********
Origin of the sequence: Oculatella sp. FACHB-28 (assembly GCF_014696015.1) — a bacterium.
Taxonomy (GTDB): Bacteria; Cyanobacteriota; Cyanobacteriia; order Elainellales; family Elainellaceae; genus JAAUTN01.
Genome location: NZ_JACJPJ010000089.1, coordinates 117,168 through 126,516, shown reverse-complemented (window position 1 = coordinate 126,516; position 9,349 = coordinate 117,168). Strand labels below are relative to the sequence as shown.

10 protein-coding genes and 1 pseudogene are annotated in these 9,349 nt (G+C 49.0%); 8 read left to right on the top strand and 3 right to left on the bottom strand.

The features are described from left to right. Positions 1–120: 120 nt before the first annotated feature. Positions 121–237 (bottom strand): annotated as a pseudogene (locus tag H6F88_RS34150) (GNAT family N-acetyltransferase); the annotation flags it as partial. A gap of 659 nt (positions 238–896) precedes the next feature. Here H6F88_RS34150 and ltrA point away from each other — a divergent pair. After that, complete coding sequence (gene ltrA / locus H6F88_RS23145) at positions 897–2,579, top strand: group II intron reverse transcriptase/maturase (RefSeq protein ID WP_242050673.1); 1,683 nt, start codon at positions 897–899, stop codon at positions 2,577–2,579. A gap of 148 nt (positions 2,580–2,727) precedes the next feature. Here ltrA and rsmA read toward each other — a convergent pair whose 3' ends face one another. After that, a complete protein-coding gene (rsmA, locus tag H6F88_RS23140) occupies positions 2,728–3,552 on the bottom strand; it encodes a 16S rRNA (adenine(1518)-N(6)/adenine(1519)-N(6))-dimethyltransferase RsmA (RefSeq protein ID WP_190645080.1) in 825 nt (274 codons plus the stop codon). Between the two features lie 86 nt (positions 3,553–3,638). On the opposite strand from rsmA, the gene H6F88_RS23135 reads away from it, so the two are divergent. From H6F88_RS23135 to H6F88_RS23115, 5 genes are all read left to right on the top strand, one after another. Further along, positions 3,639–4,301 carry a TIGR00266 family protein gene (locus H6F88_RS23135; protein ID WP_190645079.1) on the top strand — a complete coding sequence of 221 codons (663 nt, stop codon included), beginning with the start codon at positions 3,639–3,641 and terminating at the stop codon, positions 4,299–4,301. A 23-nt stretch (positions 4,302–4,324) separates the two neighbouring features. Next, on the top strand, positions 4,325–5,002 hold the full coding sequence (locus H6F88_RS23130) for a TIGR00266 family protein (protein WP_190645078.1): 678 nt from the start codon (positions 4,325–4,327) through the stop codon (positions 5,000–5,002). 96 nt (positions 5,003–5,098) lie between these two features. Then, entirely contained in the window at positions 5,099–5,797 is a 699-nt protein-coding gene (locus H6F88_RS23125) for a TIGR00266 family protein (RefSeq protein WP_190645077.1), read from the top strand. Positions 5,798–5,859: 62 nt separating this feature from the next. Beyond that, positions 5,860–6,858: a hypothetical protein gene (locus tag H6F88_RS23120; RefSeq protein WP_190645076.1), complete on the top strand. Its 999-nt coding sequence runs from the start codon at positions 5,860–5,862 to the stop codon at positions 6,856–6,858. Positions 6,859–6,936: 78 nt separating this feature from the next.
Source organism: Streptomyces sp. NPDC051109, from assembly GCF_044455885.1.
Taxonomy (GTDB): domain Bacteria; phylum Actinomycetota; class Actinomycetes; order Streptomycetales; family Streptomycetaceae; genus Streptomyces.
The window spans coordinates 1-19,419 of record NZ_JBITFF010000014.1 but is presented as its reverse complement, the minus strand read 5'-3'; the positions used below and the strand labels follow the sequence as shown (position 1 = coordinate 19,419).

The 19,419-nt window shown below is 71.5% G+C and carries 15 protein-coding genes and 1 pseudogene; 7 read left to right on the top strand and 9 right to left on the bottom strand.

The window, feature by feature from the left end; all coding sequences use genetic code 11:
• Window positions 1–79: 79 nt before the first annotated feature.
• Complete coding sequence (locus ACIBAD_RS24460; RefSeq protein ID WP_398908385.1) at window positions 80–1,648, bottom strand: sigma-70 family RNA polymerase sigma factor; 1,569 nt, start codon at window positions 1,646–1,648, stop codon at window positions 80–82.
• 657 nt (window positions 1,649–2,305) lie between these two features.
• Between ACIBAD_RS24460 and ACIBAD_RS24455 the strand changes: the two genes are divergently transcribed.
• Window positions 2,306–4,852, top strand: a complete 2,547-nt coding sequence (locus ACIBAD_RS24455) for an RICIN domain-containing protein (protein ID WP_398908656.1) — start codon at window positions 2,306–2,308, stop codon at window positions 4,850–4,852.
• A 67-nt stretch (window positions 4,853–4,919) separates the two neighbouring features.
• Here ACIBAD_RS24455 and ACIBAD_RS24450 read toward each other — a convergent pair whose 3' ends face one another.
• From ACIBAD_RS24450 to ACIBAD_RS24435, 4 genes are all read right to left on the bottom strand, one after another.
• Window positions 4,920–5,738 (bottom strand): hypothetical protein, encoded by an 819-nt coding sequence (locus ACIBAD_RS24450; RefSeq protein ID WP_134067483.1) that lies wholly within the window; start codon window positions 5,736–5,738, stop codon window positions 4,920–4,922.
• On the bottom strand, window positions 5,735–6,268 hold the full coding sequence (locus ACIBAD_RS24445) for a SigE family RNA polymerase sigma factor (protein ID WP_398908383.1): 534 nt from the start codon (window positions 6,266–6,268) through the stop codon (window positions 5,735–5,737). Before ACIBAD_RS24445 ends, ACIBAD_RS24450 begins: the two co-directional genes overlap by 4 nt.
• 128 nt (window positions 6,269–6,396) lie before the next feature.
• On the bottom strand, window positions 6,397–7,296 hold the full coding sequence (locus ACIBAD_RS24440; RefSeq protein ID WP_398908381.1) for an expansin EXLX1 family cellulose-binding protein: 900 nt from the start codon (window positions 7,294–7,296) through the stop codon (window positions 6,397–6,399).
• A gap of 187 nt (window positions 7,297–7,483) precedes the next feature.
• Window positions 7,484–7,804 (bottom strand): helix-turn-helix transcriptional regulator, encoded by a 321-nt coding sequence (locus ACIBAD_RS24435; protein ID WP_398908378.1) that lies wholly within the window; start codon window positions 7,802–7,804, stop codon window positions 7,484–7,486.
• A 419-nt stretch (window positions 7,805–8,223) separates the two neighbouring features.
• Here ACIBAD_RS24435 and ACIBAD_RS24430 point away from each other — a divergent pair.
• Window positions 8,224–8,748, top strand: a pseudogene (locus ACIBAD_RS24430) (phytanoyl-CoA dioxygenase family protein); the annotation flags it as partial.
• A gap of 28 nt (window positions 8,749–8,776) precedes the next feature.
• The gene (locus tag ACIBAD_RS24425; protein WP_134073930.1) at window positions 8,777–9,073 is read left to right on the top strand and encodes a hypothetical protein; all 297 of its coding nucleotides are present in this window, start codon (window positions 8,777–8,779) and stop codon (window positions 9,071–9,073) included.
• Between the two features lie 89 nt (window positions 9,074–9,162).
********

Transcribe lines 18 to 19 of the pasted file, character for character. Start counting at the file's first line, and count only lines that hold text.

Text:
• From ACIBAD_RS24450 to ACIBAD_RS24435, 4 genes are all read right to left on the bottom strand, one after another.
• Window positions 4,920–5,738 (bottom strand): hypothetical protein, encoded by an 819-nt coding sequence (locus ACIBAD_RS24450; RefSeq protein ID WP_134067483.1) that lies wholly within the window; start codon window positions 5,736–5,738, stop codon window positions 4,920–4,922.